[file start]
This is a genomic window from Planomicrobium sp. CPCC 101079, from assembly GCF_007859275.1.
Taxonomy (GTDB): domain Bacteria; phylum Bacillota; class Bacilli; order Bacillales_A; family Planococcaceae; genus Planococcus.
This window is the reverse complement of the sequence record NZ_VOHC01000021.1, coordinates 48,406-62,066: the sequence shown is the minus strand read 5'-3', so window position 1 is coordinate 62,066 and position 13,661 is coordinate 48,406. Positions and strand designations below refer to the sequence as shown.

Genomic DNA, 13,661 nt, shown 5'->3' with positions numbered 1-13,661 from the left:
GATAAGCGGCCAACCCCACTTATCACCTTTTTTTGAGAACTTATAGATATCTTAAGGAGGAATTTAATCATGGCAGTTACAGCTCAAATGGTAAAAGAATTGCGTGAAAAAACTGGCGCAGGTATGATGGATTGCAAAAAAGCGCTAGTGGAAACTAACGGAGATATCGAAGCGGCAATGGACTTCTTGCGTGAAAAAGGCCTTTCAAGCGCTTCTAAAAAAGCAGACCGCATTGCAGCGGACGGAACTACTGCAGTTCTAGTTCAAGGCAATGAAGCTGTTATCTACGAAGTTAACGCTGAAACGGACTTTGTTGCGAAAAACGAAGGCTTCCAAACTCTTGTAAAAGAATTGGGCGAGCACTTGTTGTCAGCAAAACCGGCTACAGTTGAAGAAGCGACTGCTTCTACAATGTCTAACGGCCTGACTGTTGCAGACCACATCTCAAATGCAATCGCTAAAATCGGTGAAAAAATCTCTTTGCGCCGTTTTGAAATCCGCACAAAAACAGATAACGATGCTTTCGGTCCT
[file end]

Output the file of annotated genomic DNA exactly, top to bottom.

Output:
This is a genomic window from Planomicrobium sp. CPCC 101079, from assembly GCF_007859275.1.
Taxonomy (GTDB): domain Bacteria; phylum Bacillota; class Bacilli; order Bacillales_A; family Planococcaceae; genus Planococcus.
This window is the reverse complement of the sequence record NZ_VOHC01000021.1, coordinates 48,406-62,066: the sequence shown is the minus strand read 5'-3', so window position 1 is coordinate 62,066 and position 13,661 is coordinate 48,406. Positions and strand designations below refer to the sequence as shown.

Genomic DNA, 13,661 nt, shown 5'->3' with positions numbered 1-13,661 from the left:
GATAAGCGGCCAACCCCACTTATCACCTTTTTTTGAGAACTTATAGATATCTTAAGGAGGAATTTAATCATGGCAGTTACAGCTCAAATGGTAAAAGAATTGCGTGAAAAAACTGGCGCAGGTATGATGGATTGCAAAAAAGCGCTAGTGGAAACTAACGGAGATATCGAAGCGGCAATGGACTTCTTGCGTGAAAAAGGCCTTTCAAGCGCTTCTAAAAAAGCAGACCGCATTGCAGCGGACGGAACTACTGCAGTTCTAGTTCAAGGCAATGAAGCTGTTATCTACGAAGTTAACGCTGAAACGGACTTTGTTGCGAAAAACGAAGGCTTCCAAACTCTTGTAAAAGAATTGGGCGAGCACTTGTTGTCAGCAAAACCGGCTACAGTTGAAGAAGCGACTGCTTCTACAATGTCTAACGGCCTGACTGTTGCAGACCACATCTCAAATGCAATCGCTAAAATCGGTGAAAAAATCTCTTTGCGCCGTTTTGAAATCCGCACAAAAACAGATAACGATGCTTTCGGTCCT